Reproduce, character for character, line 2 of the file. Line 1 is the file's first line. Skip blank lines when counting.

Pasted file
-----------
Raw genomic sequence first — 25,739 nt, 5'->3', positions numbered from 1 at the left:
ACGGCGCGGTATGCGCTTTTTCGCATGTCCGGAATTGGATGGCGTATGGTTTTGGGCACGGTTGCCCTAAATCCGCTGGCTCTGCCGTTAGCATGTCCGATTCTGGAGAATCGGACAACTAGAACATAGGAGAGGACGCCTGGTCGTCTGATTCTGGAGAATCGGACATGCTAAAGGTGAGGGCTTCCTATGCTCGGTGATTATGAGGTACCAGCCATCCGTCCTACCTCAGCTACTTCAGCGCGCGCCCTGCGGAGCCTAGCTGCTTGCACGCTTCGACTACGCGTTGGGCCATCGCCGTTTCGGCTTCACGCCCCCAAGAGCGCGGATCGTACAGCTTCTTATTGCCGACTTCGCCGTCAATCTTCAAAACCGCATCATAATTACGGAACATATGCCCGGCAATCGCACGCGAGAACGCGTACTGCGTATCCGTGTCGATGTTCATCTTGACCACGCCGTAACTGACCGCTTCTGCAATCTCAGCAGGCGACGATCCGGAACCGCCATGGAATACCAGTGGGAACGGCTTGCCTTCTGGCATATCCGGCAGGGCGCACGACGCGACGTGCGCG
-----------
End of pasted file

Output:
ACGGCGCGGTATGCGCTTTTTCGCATGTCCGGAATTGGATGGCGTATGGTTTTGGGCACGGTTGCCCTAAATCCGCTGGCTCTGCCGTTAGCATGTCCGATTCTGGAGAATCGGACAACTAGAACATAGGAGAGGACGCCTGGTCGTCTGATTCTGGAGAATCGGACATGCTAAAGGTGAGGGCTTCCTATGCTCGGTGATTATGAGGTACCAGCCATCCGTCCTACCTCAGCTACTTCAGCGCGCGCCCTGCGGAGCCTAGCTGCTTGCACGCTTCGACTACGCGTTGGGCCATCGCCGTTTCGGCTTCACGCCCCCAAGAGCGCGGATCGTACAGCTTCTTATTGCCGACTTCGCCGTCAATCTTCAAAACCGCATCATAATTACGGAACATATGCCCGGCAATCGCACGCGAGAACGCGTACTGCGTATCCGTGTCGATGTTCATCTTGACCACGCCGTAACTGACCGCTTCTGCAATCTCAGCAGGCGACGATCCGGAACCGCCATGGAATACCAGTGGGAACGGCTTGCCTTCTGGCATATCCGGCAGGGCGCACGACGCGACGTGCGCG